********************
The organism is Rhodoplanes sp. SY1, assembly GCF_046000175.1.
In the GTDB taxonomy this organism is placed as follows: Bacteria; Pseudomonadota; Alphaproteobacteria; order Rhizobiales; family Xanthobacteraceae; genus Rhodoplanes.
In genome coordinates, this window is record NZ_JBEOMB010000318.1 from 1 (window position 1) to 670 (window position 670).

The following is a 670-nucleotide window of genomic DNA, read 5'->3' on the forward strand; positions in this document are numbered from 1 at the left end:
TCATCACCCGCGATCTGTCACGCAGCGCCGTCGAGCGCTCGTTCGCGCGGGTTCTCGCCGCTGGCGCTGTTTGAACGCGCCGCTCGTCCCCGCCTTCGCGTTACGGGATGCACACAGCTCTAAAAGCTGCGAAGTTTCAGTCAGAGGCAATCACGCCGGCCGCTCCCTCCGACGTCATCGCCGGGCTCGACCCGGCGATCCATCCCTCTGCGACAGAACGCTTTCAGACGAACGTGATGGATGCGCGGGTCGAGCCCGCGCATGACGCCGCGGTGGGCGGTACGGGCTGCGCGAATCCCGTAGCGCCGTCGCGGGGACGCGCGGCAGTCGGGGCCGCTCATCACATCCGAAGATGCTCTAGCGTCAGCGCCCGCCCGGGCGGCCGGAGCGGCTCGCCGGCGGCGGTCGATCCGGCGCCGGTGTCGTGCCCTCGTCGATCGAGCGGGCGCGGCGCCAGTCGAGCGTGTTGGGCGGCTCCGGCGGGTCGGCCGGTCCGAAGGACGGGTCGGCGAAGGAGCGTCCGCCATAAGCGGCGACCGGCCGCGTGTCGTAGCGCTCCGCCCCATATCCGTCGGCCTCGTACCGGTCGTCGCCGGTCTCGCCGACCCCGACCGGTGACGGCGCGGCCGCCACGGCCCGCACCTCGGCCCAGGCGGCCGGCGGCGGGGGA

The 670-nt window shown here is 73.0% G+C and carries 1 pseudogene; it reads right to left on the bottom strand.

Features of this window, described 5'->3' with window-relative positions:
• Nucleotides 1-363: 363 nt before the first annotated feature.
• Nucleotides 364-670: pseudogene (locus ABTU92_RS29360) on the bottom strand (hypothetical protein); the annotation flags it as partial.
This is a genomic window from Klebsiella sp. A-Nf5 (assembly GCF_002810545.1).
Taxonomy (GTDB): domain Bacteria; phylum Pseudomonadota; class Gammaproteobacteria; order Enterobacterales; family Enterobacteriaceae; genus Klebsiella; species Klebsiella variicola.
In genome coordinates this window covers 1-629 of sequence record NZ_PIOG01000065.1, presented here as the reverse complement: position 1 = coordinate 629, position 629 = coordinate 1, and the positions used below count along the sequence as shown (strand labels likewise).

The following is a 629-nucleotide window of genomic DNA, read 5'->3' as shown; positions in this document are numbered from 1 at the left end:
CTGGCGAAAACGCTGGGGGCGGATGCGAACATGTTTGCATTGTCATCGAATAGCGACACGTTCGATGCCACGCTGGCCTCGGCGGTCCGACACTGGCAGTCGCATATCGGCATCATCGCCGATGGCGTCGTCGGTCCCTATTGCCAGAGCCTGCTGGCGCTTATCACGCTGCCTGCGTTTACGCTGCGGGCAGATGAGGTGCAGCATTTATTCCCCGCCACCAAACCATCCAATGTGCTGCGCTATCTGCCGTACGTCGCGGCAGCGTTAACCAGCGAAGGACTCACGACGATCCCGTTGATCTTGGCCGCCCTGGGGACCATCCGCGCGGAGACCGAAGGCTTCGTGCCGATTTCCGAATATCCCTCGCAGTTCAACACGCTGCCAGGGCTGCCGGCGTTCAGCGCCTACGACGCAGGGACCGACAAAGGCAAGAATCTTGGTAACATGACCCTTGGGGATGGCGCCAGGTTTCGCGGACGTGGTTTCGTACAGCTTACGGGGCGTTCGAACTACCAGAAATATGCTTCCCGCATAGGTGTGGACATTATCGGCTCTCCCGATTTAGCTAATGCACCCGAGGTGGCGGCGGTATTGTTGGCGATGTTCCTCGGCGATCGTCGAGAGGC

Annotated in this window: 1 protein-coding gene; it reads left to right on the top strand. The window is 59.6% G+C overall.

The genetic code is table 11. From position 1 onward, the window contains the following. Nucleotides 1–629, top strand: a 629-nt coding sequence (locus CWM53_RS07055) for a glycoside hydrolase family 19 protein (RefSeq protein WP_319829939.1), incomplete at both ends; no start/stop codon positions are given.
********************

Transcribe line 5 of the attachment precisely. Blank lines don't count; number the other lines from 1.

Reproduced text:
TCATCACCCGCGATCTGTCACGCAGCGCCGTCGAGCGCTCGTTCGCGCGGGTTCTCGCCGCTGGCGCTGTTTGAACGCGCCGCTCGTCCCCGCCTTCGCGTTACGGGATGCACACAGCTCTAAAAGCTGCGAAGTTTCAGTCAGAGGCAATCACGCCGGCCGCTCCCTCCGACGTCATCGCCGGGCTCGACCCGGCGATCCATCCCTCTGCGACAGAACGCTTTCAGACGAACGTGATGGATGCGCGGGTCGAGCCCGCGCATGACGCCGCGGTGGGCGGTACGGGCTGCGCGAATCCCGTAGCGCCGTCGCGGGGACGCGCGGCAGTCGGGGCCGCTCATCACATCCGAAGATGCTCTAGCGTCAGCGCCCGCCCGGGCGGCCGGAGCGGCTCGCCGGCGGCGGTCGATCCGGCGCCGGTGTCGTGCCCTCGTCGATCGAGCGGGCGCGGCGCCAGTCGAGCGTGTTGGGCGGCTCCGGCGGGTCGGCCGGTCCGAAGGACGGGTCGGCGAAGGAGCGTCCGCCATAAGCGGCGACCGGCCGCGTGTCGTAGCGCTCCGCCCCATATCCGTCGGCCTCGTACCGGTCGTCGCCGGTCTCGCCGACCCCGACCGGTGACGGCGCGGCCGCCACGGCCCGCACCTCGGCCCAGGCGGCCGGCGGCGGGGGA